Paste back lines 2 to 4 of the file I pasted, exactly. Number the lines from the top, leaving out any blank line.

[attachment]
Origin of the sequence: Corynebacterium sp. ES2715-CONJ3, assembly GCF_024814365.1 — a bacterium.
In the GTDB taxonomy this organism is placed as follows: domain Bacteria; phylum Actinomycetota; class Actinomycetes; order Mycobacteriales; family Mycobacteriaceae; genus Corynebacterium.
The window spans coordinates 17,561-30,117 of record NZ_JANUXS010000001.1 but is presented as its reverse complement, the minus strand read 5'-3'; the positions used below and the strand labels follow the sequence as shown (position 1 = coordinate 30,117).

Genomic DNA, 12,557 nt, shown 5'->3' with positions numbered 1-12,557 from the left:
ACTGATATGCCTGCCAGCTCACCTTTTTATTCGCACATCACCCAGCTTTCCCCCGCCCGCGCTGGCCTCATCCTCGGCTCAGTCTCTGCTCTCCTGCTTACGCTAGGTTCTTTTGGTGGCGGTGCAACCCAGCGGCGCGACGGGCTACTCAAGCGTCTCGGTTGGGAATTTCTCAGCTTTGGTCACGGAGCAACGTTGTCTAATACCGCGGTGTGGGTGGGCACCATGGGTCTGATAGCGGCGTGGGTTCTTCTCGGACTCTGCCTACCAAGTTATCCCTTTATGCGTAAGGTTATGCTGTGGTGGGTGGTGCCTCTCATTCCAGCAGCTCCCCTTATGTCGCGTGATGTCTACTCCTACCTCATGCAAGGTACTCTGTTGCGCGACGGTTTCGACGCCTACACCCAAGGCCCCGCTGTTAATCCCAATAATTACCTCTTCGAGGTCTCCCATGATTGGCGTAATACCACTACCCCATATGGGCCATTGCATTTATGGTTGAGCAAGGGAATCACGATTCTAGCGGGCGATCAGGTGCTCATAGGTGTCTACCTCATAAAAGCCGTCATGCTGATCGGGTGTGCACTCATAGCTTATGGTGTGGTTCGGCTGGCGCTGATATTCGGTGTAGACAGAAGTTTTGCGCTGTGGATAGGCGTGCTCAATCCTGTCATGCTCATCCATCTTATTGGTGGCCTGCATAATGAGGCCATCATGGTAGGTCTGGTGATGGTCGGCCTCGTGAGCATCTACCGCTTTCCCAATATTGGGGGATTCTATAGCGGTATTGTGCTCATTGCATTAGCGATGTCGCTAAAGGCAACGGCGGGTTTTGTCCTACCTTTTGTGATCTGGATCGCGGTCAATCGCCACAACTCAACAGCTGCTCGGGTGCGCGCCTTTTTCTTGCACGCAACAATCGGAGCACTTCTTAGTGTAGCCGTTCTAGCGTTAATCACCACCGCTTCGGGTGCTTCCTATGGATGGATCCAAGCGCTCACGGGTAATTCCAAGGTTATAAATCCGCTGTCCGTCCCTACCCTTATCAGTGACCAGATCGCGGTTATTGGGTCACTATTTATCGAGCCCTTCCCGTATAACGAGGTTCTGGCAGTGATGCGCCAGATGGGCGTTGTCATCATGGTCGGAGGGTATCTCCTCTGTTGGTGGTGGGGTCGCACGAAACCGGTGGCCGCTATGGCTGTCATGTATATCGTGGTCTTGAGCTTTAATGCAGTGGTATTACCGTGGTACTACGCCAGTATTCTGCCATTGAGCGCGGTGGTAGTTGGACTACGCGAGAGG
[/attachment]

In the GTDB taxonomy this organism is placed as follows: domain Bacteria; phylum Actinomycetota; class Actinomycetes; order Mycobacteriales; family Mycobacteriaceae; genus Corynebacterium.
The window spans coordinates 17,561-30,117 of record NZ_JANUXS010000001.1 but is presented as its reverse complement, the minus strand read 5'-3'; the positions used below and the strand labels follow the sequence as shown (position 1 = coordinate 30,117).

Genomic DNA, 12,557 nt, shown 5'->3' with positions numbered 1-12,557 from the left: